Is Health Insurance Tax Deductible?

by | Apr 8, 2024 | Health Insurance, Health Sharing Programs, Heathsharing | 0 comments

If you own a business, or you’re self-employed or an independent contractor, health insurance premiums you pay for yourself and your family or for your employees are 100% tax deductible.

Is Health Insurance Tax Deductible

Is Health Insurance Tax Deductible?

For other individuals, health insurance premiums are normally deductible only to the extent their health insurance premiums combined with all other qualified medical and dental expenses exceed 7.5% of adjusted gross income.

You can generally deduct premiums you pay for yourself, your spouse, and/or your dependents.

This deduction is beneficial because it lowers your adjusted gross income (AGI). A lower AGI can help you avoid or reduce the impact of certain phase-out rules that can reduce or eliminate other tax breaks.

Self-Employed/Independent Contractors

As a self-employed individual, you may be able to deduct the premiums you pay for health, dental, and qualifying long-term care insurance coverage for yourself, your spouse, and your dependents.

This tax break is available to you whether you itemize your deductions or not. You can claim the deductions on Part II of Schedule A when you file your personal income tax return.

This deduction is beneficial because it lowers your adjusted gross income (AGI). A lower AGI can help you avoid or reduce the impact of certain phase-out rules that can reduce or eliminate other tax breaks.

Exception: You can only claim the health insurance premiums write-off for months during which neither you nor your spouse were eligible to join a qualified employer-sponsored group health plan.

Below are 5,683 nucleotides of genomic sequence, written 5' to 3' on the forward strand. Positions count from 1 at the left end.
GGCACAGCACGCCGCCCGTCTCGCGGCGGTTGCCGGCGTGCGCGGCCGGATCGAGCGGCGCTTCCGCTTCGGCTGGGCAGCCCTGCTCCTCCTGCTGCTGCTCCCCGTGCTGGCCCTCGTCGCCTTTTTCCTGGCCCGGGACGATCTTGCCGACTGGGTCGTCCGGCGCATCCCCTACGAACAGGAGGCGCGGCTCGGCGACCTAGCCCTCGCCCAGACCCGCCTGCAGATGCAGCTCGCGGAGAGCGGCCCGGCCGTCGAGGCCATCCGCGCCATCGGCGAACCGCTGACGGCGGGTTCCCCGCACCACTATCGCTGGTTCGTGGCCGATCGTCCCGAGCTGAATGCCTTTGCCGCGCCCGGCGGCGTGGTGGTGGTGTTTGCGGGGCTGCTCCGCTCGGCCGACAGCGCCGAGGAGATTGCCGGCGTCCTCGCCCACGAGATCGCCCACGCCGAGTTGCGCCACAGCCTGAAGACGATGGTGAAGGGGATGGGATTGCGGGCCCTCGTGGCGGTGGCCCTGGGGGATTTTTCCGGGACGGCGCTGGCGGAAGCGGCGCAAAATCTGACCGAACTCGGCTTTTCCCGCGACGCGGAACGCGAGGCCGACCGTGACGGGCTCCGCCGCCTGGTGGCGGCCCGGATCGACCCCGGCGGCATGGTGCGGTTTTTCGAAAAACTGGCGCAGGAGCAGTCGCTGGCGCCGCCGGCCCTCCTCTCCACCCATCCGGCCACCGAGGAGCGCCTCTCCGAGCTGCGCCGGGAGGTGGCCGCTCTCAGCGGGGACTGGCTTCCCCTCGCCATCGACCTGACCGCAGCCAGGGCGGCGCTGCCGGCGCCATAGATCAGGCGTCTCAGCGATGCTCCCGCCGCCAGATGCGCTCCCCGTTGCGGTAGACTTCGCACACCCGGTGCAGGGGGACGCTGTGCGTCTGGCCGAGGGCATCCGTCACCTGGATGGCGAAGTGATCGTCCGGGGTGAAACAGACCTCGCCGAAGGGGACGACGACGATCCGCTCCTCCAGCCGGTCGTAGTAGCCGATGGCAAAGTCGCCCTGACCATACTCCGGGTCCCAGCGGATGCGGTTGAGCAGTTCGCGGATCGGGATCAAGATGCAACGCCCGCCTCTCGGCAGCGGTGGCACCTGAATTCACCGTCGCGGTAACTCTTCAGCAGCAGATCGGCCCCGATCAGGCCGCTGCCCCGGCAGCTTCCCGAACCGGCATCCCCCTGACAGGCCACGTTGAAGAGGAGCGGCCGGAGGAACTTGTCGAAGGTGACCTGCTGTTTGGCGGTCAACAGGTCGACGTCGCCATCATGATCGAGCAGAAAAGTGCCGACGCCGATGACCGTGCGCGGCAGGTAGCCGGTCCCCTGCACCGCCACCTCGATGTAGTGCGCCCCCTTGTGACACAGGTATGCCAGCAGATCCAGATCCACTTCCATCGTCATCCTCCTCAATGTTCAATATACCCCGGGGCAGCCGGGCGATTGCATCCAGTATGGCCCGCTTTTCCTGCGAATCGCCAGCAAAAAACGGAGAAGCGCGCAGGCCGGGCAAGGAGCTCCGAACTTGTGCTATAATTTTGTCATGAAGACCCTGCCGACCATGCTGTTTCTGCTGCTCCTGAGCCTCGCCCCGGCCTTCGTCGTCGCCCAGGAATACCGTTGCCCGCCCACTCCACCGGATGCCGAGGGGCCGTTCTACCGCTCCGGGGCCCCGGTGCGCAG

Note: If you’re self-employed or an independent contractor, the deduction is not refundable. That means  the deduction cannot exceed the earned income you collect from your business.

Are Medical Expenses Tax Deductible?

Yes, qualified unreimbursed medical expenses are tax deductible for individuals––but only to the extent they exceed 7.5% of your adjusted gross income for the year.

For example, if your AGI is $50,000, you can deduct medical expenses that are more than $3,750.

Note that deducting unreimbursed medical expenses is different from deducting the cost of medical insurance premiums. While you can deduct premiums whether or not you itemize, you must itemize in order to deduct unreimbursed medical and dental expenses other than premiums.

However, if your medical expenses over and above 7.5% of your AGI, compared with all your other “below-the-line” potentially deductible expenses do not exceed your standard deduction, then you should not itemize and not try to claim these medical expenses as deductions, but instead take the standard deduction. 

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What Health Insurance Expenses Can I Deduct on My Taxes?

Medical expenses that are eligible for a deduction include:

  • Doctor’s visits and other medical services
  • Prescription drugs
  • Hospitalization and surgery
  • Medical equipment and supplies
  • Transportation to and from medical appointments
  • Long-term care expenses

Medical expenses that are generally not deductible include:

  • Cosmetic surgery
  • Dental care that is not medically necessary
  • Over-the-counter medications
  • Health club memberships

For a full discussion of what kinds of medical expenses are deductible, see IRS Publication 502.

Do Small Businesses Get a Tax Credit for Offering Health Insurance?


Qualified small businesses may get a tax credit worth up to 50% of the cost of offering an ACA-qualified SHOP plan to employees.

To get the tax credit, your business must meet all of the following criteria:

  • You have fewer than 25 full-time employees or the equivalent
  • Your average employee salary is about $56,000 per year or less
  • You pay not less than 50% of your full-time employees’ premiums
  • You offer SHOP coverage to all of your full-time employees.

You do not have to extend benefits to employees’ dependents or to workers working fewer than 30 hours per week to qualify for the tax credit.

Note: The smaller your business, the bigger the potential tax credit. The biggest credits are offered to businesses with 10 employees or fewer who are paid an average of $27,000 or less.

Are Long Term Care Insurance Premiums Deductible?